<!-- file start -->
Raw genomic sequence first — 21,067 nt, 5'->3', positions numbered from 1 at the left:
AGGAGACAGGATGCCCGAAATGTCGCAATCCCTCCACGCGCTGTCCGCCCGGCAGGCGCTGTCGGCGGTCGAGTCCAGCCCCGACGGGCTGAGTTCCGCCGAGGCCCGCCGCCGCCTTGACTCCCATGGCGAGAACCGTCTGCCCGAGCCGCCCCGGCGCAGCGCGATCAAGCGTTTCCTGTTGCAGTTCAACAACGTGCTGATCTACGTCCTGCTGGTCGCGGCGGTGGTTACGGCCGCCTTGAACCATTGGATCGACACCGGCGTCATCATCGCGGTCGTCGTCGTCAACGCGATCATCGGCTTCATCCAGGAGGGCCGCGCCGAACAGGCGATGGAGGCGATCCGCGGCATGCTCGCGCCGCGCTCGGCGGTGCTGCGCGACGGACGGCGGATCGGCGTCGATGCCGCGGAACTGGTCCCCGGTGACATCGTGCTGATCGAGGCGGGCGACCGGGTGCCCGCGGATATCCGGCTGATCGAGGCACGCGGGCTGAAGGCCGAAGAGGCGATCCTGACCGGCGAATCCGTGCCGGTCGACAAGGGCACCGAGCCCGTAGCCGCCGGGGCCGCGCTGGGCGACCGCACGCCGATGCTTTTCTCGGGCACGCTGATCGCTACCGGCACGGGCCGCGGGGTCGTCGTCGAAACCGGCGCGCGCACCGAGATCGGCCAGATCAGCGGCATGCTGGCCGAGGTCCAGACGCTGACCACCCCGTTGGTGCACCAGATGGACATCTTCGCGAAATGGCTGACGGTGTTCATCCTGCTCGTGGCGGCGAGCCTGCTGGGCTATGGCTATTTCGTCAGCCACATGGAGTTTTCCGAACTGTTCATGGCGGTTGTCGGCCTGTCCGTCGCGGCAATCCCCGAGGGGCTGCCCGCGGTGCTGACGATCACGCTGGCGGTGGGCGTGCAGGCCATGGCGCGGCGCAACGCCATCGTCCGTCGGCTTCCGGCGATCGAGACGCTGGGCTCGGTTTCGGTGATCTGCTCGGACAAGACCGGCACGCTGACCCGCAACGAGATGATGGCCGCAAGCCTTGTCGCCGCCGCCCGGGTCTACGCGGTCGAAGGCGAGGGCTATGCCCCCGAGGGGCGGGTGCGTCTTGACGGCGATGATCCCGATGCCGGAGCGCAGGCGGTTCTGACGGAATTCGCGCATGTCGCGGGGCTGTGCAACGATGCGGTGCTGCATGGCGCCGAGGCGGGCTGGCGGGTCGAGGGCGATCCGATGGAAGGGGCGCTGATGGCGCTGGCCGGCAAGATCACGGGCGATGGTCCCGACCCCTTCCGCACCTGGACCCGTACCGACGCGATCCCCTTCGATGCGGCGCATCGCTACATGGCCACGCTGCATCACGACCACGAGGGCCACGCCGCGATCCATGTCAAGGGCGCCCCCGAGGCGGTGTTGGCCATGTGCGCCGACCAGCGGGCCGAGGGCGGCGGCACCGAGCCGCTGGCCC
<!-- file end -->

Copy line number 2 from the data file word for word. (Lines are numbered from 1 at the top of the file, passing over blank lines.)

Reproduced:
AGGAGACAGGATGCCCGAAATGTCGCAATCCCTCCACGCGCTGTCCGCCCGGCAGGCGCTGTCGGCGGTCGAGTCCAGCCCCGACGGGCTGAGTTCCGCCGAGGCCCGCCGCCGCCTTGACTCCCATGGCGAGAACCGTCTGCCCGAGCCGCCCCGGCGCAGCGCGATCAAGCGTTTCCTGTTGCAGTTCAACAACGTGCTGATCTACGTCCTGCTGGTCGCGGCGGTGGTTACGGCCGCCTTGAACCATTGGATCGACACCGGCGTCATCATCGCGGTCGTCGTCGTCAACGCGATCATCGGCTTCATCCAGGAGGGCCGCGCCGAACAGGCGATGGAGGCGATCCGCGGCATGCTCGCGCCGCGCTCGGCGGTGCTGCGCGACGGACGGCGGATCGGCGTCGATGCCGCGGAACTGGTCCCCGGTGACATCGTGCTGATCGAGGCGGGCGACCGGGTGCCCGCGGATATCCGGCTGATCGAGGCACGCGGGCTGAAGGCCGAAGAGGCGATCCTGACCGGCGAATCCGTGCCGGTCGACAAGGGCACCGAGCCCGTAGCCGCCGGGGCCGCGCTGGGCGACCGCACGCCGATGCTTTTCTCGGGCACGCTGATCGCTACCGGCACGGGCCGCGGGGTCGTCGTCGAAACCGGCGCGCGCACCGAGATCGGCCAGATCAGCGGCATGCTGGCCGAGGTCCAGACGCTGACCACCCCGTTGGTGCACCAGATGGACATCTTCGCGAAATGGCTGACGGTGTTCATCCTGCTCGTGGCGGCGAGCCTGCTGGGCTATGGCTATTTCGTCAGCCACATGGAGTTTTCCGAACTGTTCATGGCGGTTGTCGGCCTGTCCGTCGCGGCAATCCCCGAGGGGCTGCCCGCGGTGCTGACGATCACGCTGGCGGTGGGCGTGCAGGCCATGGCGCGGCGCAACGCCATCGTCCGTCGGCTTCCGGCGATCGAGACGCTGGGCTCGGTTTCGGTGATCTGCTCGGACAAGACCGGCACGCTGACCCGCAACGAGATGATGGCCGCAAGCCTTGTCGCCGCCGCCCGGGTCTACGCGGTCGAAGGCGAGGGCTATGCCCCCGAGGGGCGGGTGCGTCTTGACGGCGATGATCCCGATGCCGGAGCGCAGGCGGTTCTGACGGAATTCGCGCATGTCGCGGGGCTGTGCAACGATGCGGTGCTGCATGGCGCCGAGGCGGGCTGGCGGGTCGAGGGCGATCCGATGGAAGGGGCGCTGATGGCGCTGGCCGGCAAGATCACGGGCGATGGTCCCGACCCCTTCCGCACCTGGACCCGTACCGACGCGATCCCCTTCGATGCGGCGCATCGCTACATGGCCACGCTGCATCACGACCACGAGGGCCACGCCGCGATCCATGTCAAGGGCGCCCCCGAGGCGGTGTTGGCCATGTGCGCCGACCAGCGGGCCGAGGGCGGCGGCACCGAGCCGCTGGCCC